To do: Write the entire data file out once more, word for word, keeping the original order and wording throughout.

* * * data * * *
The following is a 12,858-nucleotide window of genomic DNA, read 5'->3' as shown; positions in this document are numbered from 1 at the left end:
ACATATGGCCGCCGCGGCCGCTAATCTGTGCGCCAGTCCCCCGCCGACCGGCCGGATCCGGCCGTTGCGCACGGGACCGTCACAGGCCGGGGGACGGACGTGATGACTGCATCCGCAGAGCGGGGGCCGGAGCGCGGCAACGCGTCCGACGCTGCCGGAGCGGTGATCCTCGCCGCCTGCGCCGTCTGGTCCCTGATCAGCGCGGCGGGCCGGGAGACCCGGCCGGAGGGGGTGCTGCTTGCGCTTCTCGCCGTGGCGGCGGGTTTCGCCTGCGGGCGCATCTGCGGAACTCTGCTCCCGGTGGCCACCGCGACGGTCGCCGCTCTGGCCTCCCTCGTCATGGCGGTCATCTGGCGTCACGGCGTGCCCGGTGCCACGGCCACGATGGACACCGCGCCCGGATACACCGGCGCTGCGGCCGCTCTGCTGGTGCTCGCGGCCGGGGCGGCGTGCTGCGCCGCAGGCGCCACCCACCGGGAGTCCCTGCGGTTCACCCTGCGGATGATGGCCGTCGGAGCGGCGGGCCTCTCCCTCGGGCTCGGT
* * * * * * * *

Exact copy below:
The following is a 12,858-nucleotide window of genomic DNA, read 5'->3' as shown; positions in this document are numbered from 1 at the left end:
ACATATGGCCGCCGCGGCCGCTAATCTGTGCGCCAGTCCCCCGCCGACCGGCCGGATCCGGCCGTTGCGCACGGGACCGTCACAGGCCGGGGGACGGACGTGATGACTGCATCCGCAGAGCGGGGGCCGGAGCGCGGCAACGCGTCCGACGCTGCCGGAGCGGTGATCCTCGCCGCCTGCGCCGTCTGGTCCCTGATCAGCGCGGCGGGCCGGGAGACCCGGCCGGAGGGGGTGCTGCTTGCGCTTCTCGCCGTGGCGGCGGGTTTCGCCTGCGGGCGCATCTGCGGAACTCTGCTCCCGGTGGCCACCGCGACGGTCGCCGCTCTGGCCTCCCTCGTCATGGCGGTCATCTGGCGTCACGGCGTGCCCGGTGCCACGGCCACGATGGACACCGCGCCCGGATACACCGGCGCTGCGGCCGCTCTGCTGGTGCTCGCGGCCGGGGCGGCGTGCTGCGCCGCAGGCGCCACCCACCGGGAGTCCCTGCGGTTCACCCTGCGGATGATGGCCGTCGGAGCGGCGGGCCTCTCCCTCGGGCTCGGT